UN chief urges Security Council not to abandon people of Afghanistan

Un Chief Urges Security Council Not To Abandon People Of  Afghanistan Un Chief Urges Security Council Not To Abandon People Of  Afghanistan
An Afghan child among those waiting to leave Kabul airport after the Taliban took control of the capital. Photo: Wakil Kohsar / AFP via Getty Images
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Michelle Nichols

United Nations (UN) secretary general Antonio Guterres called on the UN Security Council to "use all tools at its disposal to suppress the global terrorist threat in Afghanistan" and guarantee that basic human rights will be respected.

The Taliban entered Kabul and president Ashraf Ghani left Afghanistan on Sunday as the Islamist militants took over the country 20 years after they were ousted by a US-led invasion.

"We are receiving chilling reports of severe restrictions on human rights throughout the country. I am particularly concerned by accounts of mounting human rights violations against the women and girls of Afghanistan," he told the 15-member council meeting on Monday.

"We cannot and must not abandon the people of Afghanistan," he said.

Taliban officials have issued statements aimed at calming the panic.

People wait at Kabul airport hoping to flee Afghanistan after Taliban forces took control of the capital. Photo: Wakil Kohsar / AFP via Getty Images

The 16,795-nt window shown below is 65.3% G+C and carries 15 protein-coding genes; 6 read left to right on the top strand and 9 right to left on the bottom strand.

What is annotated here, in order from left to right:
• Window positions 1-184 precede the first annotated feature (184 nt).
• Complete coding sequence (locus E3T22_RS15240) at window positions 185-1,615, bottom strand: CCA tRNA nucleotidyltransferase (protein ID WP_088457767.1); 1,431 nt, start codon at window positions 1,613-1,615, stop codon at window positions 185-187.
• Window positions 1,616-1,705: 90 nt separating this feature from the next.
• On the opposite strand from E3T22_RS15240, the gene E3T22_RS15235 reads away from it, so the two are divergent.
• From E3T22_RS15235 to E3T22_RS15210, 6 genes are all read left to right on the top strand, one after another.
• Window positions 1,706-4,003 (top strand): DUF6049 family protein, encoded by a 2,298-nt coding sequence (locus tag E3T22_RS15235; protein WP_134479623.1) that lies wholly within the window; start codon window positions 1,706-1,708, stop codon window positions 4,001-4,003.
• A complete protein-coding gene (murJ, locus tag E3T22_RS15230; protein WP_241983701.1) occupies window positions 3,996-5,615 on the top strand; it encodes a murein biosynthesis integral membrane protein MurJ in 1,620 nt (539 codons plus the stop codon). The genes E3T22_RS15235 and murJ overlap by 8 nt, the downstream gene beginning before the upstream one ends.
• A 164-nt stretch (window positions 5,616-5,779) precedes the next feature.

Under Taliban rule between 1996-2001, women could not work, girls were not allowed to attend school and women had to cover their faces and be accompanied by a male relative if they wanted to venture out of their homes.


"Attacks against civilians or civilian objects must stop. The human rights and fundamental freedoms of all Afghan citizens, especially women, girls and members of minority groups, must be respected," US ambassador to the United Nations, Linda Thomas-Greenfield told the council.

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Afghanistan's UN ambassador Ghulam Isaczai told the Security Council he was speaking for millions of people "whose fate hangs in the balance," including women and girls "about to lose their freedom to go to school, to work and to participate in the political, economic, and social life of the country."

Isaczai called on the council and the United Nations not to recognise any administration that achieves power by force or any government that is not inclusive. He urged them to call for the immediate establishment of an inclusive transitional government.

The UN has about 3,000 national staff and about 300 international staff on the ground in Afghanistan. On Friday, some staff had been relocated to Kabul but none had been evacuated.

"The United Nations presence will adapt to the security situation. But above all, we will stay and deliver in support of the Afghan people in their hour of need," Guterres said.

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